Found an Owl
What To Do If You Find An Owl
The most important thing to remember is that this is a wild owl and although it may be sick or injured and need help, it will be very frightened of you and you should approach the owl very calmly and quietly.
First establish, if the owl is a injured adult or a young orphaned owlet, this is very important as this determine the action you do next.
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First aid for injured owl
An injured bird is more likely to die of shock than of its injuries. If the bird allows you to approach, it is most likely to be in a very poor condition and need urgent attention.
The following is a step by step guide to what to do if you come across an injured bird of prey.
- Never approach an owl without a pair of stout gloves. Owls have very sharp talons and will use them when frightened, so be very careful.
- Gently throw a jumper or towel over the injured bird covering the owls eyes. this will calm the owl down.
- Lift the bird carefully to minimise further damage and stress and place in a well ventilated cardboard box. The box should be a size that allows the minimum of movement without unduly constricting the bird.
- Place the box somewhere quiet, dark and warm. ( Airing Cupboard is a ideal)
- Now leave the owl in peace, human contact will stress and could kill the owl
- Do not give food or water to the bird.
- Make sure that the precise location of where the bird was found is recorded, this will be important at the time of release.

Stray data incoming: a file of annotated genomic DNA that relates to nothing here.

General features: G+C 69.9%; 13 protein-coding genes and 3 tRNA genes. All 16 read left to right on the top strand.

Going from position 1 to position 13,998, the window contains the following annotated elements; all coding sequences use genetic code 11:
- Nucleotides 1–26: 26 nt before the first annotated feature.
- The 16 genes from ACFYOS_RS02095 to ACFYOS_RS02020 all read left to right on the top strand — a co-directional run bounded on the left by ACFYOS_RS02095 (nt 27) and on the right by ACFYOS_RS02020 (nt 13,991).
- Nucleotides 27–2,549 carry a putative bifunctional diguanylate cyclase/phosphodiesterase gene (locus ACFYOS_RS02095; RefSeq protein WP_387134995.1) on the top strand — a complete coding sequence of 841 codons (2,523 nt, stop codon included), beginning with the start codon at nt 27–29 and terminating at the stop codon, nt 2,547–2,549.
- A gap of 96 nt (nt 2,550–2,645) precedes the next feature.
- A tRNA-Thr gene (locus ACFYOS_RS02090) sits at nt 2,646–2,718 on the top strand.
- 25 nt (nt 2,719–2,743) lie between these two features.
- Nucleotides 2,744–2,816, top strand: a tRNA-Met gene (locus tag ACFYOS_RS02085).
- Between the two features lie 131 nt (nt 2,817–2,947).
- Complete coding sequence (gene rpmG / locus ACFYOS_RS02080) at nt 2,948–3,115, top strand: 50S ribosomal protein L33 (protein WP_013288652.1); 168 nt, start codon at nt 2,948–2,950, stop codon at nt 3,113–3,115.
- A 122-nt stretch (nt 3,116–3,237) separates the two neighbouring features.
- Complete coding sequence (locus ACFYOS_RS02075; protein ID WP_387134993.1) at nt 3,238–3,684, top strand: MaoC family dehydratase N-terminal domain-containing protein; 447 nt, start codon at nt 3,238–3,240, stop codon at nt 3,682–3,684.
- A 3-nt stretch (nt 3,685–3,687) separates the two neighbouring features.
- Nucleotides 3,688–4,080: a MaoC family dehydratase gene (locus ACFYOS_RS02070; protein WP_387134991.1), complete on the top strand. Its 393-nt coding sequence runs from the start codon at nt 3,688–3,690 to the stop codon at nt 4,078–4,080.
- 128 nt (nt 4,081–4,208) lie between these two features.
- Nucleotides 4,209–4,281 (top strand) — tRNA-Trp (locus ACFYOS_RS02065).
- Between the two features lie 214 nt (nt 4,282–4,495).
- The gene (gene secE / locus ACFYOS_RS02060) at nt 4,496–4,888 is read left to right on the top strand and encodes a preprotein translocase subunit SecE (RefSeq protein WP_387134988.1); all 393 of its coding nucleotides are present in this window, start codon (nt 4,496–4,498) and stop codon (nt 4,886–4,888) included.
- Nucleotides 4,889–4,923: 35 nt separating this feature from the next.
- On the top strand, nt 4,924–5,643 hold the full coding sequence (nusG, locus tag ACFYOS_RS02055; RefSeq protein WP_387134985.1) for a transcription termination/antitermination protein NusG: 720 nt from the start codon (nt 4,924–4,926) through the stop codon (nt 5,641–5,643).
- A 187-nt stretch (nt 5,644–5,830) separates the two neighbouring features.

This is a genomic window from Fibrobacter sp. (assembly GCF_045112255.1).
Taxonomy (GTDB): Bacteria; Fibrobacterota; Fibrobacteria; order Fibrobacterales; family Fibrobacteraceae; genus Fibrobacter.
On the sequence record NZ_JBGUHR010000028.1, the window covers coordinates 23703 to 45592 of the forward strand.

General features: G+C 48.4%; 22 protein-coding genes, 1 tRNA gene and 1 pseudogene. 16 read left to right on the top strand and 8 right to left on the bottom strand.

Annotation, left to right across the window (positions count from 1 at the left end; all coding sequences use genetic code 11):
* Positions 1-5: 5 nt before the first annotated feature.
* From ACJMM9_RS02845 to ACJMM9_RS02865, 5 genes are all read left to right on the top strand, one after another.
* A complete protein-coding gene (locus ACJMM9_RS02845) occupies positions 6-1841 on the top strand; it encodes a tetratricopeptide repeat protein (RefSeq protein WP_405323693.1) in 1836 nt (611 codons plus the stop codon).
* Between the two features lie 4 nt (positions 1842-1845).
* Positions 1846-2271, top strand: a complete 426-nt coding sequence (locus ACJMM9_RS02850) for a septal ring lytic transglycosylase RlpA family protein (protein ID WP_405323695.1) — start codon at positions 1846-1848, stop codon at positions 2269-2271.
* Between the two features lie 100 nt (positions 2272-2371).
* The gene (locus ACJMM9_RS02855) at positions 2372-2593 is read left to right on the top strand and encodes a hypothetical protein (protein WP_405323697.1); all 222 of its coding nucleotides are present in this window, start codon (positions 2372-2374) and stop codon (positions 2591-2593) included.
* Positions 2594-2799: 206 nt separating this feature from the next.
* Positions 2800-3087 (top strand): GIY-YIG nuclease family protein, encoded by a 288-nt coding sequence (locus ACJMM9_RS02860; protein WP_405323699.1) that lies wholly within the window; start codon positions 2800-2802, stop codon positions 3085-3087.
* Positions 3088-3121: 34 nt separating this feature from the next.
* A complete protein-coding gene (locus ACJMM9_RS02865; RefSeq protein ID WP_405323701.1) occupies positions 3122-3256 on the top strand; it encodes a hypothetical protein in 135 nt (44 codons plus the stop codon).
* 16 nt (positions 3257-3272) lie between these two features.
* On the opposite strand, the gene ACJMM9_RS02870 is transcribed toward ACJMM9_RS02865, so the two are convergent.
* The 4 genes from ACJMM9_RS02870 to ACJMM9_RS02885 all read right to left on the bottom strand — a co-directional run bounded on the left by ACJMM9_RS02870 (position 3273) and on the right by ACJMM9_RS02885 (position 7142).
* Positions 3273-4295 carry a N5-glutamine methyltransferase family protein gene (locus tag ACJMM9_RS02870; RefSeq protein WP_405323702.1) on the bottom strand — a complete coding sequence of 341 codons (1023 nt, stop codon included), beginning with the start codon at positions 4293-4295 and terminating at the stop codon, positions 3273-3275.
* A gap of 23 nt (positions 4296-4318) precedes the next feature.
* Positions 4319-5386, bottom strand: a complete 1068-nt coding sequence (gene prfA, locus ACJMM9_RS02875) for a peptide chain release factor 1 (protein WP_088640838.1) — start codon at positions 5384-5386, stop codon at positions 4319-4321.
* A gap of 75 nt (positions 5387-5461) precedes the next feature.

- Contact your the nearest Rescue Centre, Veterinary Surgery or the R.S.P.C.A. as soon as possible.
Note: Most vets will treat wild animals/birds free of charge so do not worry.
A grounded Tawny chick may look lost and vulnerable, but the chances are its parents know exactly where it is and will continue to feed it even though it may be on the ground away from the nest. Just move the chick to a safer place and walk away.
So, only ever remove the owl from the area where you find it if you are positive it has been abandoned or clearly injured.
Full list of Rescue Centres are listed in the Care Menu.
Remember that bird of prey centres and raptor rescue organisations are there to deal with owls and birds of prey.
Contact the RSPCA about other types of injured bird, or take it to a vet.
Most vets will treat wild animals/birds free of charge.